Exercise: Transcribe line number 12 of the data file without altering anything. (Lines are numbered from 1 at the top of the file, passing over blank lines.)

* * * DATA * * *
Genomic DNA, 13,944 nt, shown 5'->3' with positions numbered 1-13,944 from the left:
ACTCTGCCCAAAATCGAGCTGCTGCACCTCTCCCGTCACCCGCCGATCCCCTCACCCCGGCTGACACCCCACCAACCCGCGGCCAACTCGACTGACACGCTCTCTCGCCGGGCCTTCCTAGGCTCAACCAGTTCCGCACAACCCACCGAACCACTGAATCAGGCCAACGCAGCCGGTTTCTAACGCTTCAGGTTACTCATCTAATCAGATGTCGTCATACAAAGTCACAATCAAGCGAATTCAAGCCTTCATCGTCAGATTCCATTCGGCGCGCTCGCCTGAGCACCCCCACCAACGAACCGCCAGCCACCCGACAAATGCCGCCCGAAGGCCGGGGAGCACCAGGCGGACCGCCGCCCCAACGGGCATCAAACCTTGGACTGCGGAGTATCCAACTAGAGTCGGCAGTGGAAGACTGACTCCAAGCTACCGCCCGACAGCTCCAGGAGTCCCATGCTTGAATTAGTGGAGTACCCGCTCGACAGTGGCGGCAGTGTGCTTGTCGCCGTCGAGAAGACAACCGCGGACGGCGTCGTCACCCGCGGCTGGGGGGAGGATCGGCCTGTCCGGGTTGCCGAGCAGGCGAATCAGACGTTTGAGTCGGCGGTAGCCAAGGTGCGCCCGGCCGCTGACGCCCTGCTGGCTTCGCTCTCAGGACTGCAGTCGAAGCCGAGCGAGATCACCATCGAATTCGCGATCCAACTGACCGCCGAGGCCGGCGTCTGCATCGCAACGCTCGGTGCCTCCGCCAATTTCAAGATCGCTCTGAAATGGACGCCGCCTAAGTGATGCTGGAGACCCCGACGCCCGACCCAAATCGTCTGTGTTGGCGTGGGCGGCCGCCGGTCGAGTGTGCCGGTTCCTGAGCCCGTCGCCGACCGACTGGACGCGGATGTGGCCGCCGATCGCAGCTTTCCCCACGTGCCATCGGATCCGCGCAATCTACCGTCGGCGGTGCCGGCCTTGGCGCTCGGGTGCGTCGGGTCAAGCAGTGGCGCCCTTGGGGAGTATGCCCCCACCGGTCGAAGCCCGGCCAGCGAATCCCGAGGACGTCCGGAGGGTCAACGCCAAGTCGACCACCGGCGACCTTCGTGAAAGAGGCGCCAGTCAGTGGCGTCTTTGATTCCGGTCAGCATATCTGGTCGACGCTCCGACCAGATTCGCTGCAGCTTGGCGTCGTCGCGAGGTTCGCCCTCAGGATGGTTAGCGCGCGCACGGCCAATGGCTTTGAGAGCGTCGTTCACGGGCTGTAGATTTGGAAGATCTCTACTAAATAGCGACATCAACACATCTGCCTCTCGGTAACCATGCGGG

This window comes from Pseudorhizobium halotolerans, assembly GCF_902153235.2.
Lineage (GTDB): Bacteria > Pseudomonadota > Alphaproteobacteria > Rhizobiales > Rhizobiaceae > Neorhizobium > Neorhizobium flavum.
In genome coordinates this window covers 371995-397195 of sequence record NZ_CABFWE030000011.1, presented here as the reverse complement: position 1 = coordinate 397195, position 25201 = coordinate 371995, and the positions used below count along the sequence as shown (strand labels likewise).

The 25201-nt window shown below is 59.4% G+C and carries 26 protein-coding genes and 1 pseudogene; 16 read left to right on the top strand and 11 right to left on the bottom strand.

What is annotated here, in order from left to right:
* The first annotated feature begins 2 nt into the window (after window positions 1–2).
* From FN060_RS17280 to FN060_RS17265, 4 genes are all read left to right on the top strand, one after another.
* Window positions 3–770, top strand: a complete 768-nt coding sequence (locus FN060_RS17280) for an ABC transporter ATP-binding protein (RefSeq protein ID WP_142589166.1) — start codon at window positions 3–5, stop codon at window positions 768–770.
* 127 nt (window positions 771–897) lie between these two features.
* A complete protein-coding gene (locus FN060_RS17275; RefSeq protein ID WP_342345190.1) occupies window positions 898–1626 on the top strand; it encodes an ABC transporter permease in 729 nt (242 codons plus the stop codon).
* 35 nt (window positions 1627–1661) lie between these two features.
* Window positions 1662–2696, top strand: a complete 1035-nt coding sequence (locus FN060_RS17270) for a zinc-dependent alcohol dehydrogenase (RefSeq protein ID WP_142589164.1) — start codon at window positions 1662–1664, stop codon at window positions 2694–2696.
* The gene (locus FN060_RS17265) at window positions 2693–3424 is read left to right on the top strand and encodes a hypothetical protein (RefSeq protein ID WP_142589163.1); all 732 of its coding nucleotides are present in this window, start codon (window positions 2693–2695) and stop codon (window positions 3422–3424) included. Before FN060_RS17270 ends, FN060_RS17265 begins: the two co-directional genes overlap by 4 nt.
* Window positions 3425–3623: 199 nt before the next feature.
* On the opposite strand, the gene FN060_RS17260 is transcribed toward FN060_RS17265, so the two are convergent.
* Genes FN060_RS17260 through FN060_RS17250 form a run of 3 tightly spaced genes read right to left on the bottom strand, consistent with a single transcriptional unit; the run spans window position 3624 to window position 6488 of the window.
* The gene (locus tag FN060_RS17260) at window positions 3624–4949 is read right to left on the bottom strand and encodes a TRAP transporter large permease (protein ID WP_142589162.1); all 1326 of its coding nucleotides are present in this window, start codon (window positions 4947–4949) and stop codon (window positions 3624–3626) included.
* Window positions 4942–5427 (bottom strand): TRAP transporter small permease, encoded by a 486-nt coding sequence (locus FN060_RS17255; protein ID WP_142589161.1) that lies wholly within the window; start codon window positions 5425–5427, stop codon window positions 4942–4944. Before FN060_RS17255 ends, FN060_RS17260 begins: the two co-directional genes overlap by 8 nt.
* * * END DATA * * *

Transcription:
* A complete protein-coding gene (locus FN060_RS17275; RefSeq protein ID WP_342345190.1) occupies window positions 898–1626 on the top strand; it encodes an ABC transporter permease in 729 nt (242 codons plus the stop codon).